Monday, July 28, 2014

Reviews for Week of July 28th, 2014

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BURNT TONGUES edited by Chuck Palahnuik, Richard Thomas and Dennis Widmeyer (to be released August 12, 2014 by Medallion Press / 400 pp / trade paperback & eBook)

A collection of transgressive fiction, selected by one of the names who basically defines the genre? If you think, “Well, THAT’S gotta be a disturbing bunch of stories,” then, guess what? You’re right!

If you might further think there’ll be stuff in here that will wreck your mind, twist your gut, and crush your spirit … hey, good news, you’re right again!

For me, the main one that did it, the story so grueling and agonizing and affecting that I will NEVER read it again – that I can hardly bear even contemplating as I write this review – was early in the book. I could barely bring myself to finish it yet couldn’t tear myself away, and worried that if the rest were all like that, I wouldn’t be able to read much more.

Chris Lewis Carter, you go sit over there, with Jack Ketchum. “Charlie” made me cry in much the same way that “Returns” and “Red” did. If anybody needs me, I’ll be huddling in a blankie fort with my kitties.

Fortunately for my soul and sanity, the others – while of similar top-notch quality – managed to be not AS personally tormenting, so I was able to carry on reading. And wow, what a ride!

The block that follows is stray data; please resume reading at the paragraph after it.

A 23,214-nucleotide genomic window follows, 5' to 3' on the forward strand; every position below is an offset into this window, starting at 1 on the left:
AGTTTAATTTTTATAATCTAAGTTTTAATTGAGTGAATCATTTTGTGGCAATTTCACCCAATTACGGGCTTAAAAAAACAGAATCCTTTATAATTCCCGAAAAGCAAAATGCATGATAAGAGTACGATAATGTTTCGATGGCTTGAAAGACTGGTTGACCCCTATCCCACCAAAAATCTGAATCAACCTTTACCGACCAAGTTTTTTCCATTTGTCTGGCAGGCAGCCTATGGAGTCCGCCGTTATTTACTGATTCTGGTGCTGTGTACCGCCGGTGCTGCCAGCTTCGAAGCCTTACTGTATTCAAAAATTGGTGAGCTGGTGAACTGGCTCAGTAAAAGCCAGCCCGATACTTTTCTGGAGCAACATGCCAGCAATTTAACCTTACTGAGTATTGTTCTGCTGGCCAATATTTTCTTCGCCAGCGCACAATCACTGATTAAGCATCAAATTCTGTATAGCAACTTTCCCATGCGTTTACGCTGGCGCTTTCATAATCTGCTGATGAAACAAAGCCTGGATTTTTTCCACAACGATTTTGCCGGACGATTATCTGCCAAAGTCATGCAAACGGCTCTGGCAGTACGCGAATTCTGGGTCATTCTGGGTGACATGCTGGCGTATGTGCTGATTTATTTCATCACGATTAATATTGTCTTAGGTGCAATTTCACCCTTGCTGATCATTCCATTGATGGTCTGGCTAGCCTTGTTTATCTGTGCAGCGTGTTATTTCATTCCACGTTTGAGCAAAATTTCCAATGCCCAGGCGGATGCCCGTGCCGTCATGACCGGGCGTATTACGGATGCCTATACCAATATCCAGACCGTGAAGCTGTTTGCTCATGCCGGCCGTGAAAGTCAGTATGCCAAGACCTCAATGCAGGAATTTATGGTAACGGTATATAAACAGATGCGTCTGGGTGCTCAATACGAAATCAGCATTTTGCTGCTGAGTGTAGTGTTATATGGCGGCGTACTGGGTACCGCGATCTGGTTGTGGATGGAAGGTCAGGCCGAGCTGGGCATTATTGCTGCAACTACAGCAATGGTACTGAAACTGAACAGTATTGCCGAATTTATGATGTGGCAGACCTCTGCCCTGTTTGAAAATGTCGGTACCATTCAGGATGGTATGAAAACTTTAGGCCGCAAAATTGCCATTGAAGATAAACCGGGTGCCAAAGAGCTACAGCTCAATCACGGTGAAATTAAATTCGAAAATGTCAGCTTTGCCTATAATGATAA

From a triple-teen suicide plot (Neil Krolicki’s “Live This Down”) to a high-risk undercover exposé (“Zombie Whorehouse” by Daniel W. Broallt), there’s basically nothing sacred left un-messed-with between these covers.

Among my … you know, I’m hesitant to say ‘favorites’ … among the ones that stood out for me the most would also have to be:

“Mating Calls” by Tony Leibhard, in which a simple attempted good deed turns into endless hassle.

Tyler Jones’ “F for Fake” takes the concepts of plagiarism and identity theft and turns them on their head.

“Bike,” by Brian Howie, short and sweet and so normal-seeming, right up until the moment it all goes so, so wrong.

Keith Buie’s “The Routine,” speaking to the world-weary retail workers and customer service clerks within us all.

And of course “Heavy Petting” by Brian Piechos, deftly tricking the unsuspecting reader into thinking over and over that it won’t really go there, will it? … then it does … and further yet …